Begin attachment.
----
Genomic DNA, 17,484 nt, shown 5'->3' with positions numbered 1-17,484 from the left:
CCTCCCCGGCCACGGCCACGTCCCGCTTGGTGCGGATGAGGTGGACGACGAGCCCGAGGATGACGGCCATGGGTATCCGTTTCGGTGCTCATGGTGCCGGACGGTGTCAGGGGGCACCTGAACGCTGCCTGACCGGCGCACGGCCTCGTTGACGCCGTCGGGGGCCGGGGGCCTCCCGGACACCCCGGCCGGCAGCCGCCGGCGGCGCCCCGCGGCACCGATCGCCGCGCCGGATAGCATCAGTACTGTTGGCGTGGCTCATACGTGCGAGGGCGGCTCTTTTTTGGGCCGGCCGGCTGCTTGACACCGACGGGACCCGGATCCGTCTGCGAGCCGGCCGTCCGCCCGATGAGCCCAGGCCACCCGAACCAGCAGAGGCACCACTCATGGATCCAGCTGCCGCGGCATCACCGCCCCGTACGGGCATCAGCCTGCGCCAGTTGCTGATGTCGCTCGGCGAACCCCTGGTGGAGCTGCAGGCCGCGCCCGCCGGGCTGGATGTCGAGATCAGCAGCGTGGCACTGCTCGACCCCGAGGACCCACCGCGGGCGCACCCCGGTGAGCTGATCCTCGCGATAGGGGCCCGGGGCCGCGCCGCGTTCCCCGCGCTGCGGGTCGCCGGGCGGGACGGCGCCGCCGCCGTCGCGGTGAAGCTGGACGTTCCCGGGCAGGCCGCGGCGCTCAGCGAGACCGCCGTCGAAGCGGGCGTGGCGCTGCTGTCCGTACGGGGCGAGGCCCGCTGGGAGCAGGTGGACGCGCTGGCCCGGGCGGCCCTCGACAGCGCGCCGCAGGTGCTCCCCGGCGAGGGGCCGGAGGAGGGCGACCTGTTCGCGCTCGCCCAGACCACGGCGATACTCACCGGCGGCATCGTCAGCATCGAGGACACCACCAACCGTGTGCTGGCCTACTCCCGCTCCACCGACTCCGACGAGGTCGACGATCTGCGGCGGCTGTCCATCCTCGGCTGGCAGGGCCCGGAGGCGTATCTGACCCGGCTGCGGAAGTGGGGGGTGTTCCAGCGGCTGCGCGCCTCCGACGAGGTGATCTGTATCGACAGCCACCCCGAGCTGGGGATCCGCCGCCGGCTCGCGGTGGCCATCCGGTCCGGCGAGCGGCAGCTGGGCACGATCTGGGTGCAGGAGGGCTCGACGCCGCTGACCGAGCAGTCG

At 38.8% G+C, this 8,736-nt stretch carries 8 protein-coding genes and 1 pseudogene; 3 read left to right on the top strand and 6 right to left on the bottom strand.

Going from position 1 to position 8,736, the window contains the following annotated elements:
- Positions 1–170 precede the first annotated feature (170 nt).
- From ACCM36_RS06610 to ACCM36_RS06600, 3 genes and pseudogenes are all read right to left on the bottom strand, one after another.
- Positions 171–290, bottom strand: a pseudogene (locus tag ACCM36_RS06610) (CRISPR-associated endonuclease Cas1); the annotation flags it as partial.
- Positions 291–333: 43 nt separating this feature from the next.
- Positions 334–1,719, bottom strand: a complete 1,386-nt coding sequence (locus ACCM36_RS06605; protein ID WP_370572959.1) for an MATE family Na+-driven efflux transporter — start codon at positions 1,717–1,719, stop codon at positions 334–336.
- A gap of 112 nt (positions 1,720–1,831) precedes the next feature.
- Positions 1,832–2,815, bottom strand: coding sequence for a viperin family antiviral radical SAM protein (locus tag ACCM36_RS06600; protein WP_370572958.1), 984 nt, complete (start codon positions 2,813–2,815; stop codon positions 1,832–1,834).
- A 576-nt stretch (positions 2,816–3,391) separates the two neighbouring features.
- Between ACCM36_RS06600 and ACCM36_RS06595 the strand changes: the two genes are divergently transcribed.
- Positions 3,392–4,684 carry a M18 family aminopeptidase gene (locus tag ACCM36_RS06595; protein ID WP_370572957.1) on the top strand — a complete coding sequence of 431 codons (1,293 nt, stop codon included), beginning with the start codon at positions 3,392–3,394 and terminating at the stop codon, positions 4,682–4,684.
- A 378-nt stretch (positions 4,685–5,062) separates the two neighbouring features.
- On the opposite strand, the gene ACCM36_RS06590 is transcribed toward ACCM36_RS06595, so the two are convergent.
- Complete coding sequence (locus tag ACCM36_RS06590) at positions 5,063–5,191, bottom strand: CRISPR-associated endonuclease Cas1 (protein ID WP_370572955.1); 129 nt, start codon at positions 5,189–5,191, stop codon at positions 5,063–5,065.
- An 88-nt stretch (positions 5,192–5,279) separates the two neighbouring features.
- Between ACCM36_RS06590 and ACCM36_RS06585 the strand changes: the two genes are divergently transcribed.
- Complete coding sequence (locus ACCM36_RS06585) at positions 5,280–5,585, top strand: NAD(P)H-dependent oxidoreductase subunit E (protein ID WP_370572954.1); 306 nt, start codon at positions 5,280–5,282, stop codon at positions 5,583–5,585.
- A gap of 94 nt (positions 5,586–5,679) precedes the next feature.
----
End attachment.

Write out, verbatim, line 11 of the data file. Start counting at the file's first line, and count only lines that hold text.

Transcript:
- Positions 1,832–2,815, bottom strand: coding sequence for a viperin family antiviral radical SAM protein (locus tag ACCM36_RS06600; protein WP_370572958.1), 984 nt, complete (start codon positions 2,813–2,815; stop codon positions 1,832–1,834).